A cancelled Pokémon Go tournament didn’t stop Eddie Ruminski from venturing out to entice local Pokémon fans in High Park.
“I live nearby and always go for walks,” Ruminski says. “I figure it would make some kids day to find some free toys and maybe encourage other Pokémon players to come back to the park.”
The Pokémon Go tournament scheduled to take place in High Park on Saturday didn’t move forward due to lack of sponsorship. But warm weather encouraged the public to get outside.
Ruminski runs a website called HighParkPokemon.com. A fan of the game since his youth, he became interested in its after its release in July. He began hiding Pokemon toys around the High Park zoo.
“Usually the Pokémon I hide end up being picked up very quickly as little kids have very good eyes for spotting random Pikachu,” Ruminski says.
Pokémon Go is a free-to-play, location based augmented reality game developed for iOS, Android and Apple Watch devices. While the game has been well received by people of all ages, it is typically used by teens and adults. Hiding real Pokemon toys in the park lets children get involved as well.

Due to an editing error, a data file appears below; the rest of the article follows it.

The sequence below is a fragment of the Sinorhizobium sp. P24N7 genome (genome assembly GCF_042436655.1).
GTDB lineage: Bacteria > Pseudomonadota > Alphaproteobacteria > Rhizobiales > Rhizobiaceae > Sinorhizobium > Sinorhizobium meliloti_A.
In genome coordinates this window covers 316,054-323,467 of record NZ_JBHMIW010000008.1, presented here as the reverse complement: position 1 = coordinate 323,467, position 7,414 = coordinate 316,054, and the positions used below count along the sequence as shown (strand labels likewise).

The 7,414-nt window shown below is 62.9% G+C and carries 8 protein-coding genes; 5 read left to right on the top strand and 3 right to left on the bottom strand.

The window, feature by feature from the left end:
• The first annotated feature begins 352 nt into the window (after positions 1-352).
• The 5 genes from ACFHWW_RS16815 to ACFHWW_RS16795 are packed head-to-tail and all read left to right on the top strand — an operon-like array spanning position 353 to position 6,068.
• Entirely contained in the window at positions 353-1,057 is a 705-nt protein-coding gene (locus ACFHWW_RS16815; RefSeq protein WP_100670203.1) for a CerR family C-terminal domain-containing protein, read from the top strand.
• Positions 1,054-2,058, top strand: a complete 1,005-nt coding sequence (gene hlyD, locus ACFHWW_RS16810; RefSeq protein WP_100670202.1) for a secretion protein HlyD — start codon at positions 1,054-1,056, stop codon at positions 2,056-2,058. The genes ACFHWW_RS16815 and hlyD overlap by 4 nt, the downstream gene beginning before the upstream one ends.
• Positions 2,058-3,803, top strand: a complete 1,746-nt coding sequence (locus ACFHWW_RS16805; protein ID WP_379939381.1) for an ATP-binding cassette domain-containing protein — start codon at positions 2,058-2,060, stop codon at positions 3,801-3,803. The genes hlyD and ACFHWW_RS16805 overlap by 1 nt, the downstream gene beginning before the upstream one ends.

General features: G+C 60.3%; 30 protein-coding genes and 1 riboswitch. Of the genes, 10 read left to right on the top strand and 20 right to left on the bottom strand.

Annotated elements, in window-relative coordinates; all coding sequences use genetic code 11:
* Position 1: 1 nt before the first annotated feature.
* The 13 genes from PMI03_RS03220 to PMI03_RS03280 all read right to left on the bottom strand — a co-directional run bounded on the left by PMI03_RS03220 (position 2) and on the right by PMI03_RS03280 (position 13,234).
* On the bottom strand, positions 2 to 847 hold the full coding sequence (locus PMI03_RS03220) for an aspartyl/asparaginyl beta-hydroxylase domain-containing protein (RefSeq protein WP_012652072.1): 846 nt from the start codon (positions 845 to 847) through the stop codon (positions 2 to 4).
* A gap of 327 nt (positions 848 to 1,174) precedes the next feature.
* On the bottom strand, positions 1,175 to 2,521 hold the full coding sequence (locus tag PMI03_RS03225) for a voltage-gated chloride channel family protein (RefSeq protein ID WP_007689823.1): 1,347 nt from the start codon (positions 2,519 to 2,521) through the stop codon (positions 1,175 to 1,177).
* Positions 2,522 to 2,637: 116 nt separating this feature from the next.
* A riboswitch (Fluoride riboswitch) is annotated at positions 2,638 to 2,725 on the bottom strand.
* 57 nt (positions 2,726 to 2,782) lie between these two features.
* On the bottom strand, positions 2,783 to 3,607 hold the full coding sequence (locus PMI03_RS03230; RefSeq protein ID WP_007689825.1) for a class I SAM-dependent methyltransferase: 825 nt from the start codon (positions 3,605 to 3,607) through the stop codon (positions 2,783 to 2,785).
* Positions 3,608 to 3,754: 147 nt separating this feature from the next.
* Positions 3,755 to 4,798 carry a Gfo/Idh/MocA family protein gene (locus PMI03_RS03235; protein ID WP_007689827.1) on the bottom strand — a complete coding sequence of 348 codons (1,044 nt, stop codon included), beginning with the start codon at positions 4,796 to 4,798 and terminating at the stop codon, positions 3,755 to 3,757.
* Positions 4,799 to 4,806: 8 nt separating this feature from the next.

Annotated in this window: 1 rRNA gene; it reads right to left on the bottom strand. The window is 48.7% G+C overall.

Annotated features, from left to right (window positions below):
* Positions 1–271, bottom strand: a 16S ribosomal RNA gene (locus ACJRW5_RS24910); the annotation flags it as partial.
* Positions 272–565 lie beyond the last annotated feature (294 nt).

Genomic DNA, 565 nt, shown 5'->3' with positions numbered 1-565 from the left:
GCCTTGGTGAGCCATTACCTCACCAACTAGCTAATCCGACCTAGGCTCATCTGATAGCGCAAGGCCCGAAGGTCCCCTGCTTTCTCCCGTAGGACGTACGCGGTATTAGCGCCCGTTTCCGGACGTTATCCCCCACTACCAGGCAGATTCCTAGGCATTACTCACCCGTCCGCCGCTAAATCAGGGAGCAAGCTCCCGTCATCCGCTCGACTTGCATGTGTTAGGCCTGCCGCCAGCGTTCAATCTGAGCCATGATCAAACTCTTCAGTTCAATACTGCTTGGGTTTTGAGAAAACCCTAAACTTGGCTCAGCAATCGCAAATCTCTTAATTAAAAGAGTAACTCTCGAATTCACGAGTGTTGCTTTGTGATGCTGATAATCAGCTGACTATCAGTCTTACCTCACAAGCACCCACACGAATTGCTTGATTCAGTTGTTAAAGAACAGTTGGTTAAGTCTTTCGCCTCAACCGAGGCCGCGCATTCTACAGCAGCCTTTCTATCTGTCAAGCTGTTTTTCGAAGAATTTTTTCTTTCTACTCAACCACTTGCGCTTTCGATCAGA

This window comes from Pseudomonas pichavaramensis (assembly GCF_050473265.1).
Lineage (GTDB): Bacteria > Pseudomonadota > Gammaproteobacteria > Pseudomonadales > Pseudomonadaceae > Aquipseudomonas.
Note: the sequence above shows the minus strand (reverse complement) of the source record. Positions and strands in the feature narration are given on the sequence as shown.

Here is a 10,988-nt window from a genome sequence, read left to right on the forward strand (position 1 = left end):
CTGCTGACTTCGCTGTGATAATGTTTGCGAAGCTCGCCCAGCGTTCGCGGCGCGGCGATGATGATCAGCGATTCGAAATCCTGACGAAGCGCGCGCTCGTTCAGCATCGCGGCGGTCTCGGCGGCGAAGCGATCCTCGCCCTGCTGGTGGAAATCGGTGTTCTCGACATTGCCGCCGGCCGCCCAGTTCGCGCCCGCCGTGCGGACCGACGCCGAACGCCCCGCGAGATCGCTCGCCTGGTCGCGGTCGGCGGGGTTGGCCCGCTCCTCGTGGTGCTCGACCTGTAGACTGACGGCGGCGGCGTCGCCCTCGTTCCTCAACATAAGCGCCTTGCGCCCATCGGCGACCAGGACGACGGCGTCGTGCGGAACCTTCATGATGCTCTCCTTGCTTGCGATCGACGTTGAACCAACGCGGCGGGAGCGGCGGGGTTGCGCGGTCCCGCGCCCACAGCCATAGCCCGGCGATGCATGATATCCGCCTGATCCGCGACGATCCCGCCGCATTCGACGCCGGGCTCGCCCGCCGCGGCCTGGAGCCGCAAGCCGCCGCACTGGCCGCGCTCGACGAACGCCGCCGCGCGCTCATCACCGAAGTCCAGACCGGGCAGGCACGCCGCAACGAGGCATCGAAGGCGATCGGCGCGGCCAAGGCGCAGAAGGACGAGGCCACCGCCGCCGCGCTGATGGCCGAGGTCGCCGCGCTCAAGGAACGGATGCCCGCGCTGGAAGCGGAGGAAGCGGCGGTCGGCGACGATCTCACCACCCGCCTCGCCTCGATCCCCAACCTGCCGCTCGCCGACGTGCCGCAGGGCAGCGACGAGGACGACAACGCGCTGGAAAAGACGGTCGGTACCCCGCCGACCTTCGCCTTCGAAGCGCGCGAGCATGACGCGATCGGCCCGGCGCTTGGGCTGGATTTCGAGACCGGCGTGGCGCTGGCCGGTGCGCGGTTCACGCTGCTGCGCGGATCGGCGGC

“I buy the toys in bulk from a guy in Japan,” Ruminski says. “It doesn’t cost me too much so I don’t mind the investment if it makes some kids happier.”
Players can track future drops by following @highparkpokemon on Twitter. They are encouraged to use the hashtag #HighParkPokemon as well as #HighPark and #HighParkZoo when Pokémon are found.
Pokémon Go made headlines in Toronto recently after reports the Jack Layton Ferry Terminal became overcrowded due to the number of Pokéstops in the area. Mayor John Tory worked with game developer Nutanix to remove the location from the game.